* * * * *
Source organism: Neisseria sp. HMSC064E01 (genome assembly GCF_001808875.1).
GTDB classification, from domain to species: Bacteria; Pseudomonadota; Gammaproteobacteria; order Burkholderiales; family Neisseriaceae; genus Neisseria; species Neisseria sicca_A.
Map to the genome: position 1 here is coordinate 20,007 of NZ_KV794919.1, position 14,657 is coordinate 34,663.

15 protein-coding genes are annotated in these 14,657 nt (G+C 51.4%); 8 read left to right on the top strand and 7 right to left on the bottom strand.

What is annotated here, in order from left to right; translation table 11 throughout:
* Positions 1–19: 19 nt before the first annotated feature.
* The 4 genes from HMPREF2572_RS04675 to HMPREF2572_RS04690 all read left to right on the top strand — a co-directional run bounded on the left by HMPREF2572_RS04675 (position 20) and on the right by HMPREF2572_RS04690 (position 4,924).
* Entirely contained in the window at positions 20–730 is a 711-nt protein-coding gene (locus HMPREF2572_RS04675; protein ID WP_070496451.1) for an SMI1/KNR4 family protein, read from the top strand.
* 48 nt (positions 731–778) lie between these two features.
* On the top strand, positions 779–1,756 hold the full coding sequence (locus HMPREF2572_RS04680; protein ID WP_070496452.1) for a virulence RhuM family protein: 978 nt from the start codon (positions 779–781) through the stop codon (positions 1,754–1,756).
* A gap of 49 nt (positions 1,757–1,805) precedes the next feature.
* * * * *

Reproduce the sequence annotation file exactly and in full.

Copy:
Source organism: Neisseria sp. HMSC064E01 (genome assembly GCF_001808875.1).
GTDB classification, from domain to species: Bacteria; Pseudomonadota; Gammaproteobacteria; order Burkholderiales; family Neisseriaceae; genus Neisseria; species Neisseria sicca_A.
Map to the genome: position 1 here is coordinate 20,007 of NZ_KV794919.1, position 14,657 is coordinate 34,663.

15 protein-coding genes are annotated in these 14,657 nt (G+C 51.4%); 8 read left to right on the top strand and 7 right to left on the bottom strand.

What is annotated here, in order from left to right; translation table 11 throughout:
* Positions 1–19: 19 nt before the first annotated feature.
* The 4 genes from HMPREF2572_RS04675 to HMPREF2572_RS04690 all read left to right on the top strand — a co-directional run bounded on the left by HMPREF2572_RS04675 (position 20) and on the right by HMPREF2572_RS04690 (position 4,924).
* Entirely contained in the window at positions 20–730 is a 711-nt protein-coding gene (locus HMPREF2572_RS04675; protein ID WP_070496451.1) for an SMI1/KNR4 family protein, read from the top strand.
* 48 nt (positions 731–778) lie between these two features.
* On the top strand, positions 779–1,756 hold the full coding sequence (locus HMPREF2572_RS04680; protein ID WP_070496452.1) for a virulence RhuM family protein: 978 nt from the start codon (positions 779–781) through the stop codon (positions 1,754–1,756).
* A gap of 49 nt (positions 1,757–1,805) precedes the next feature.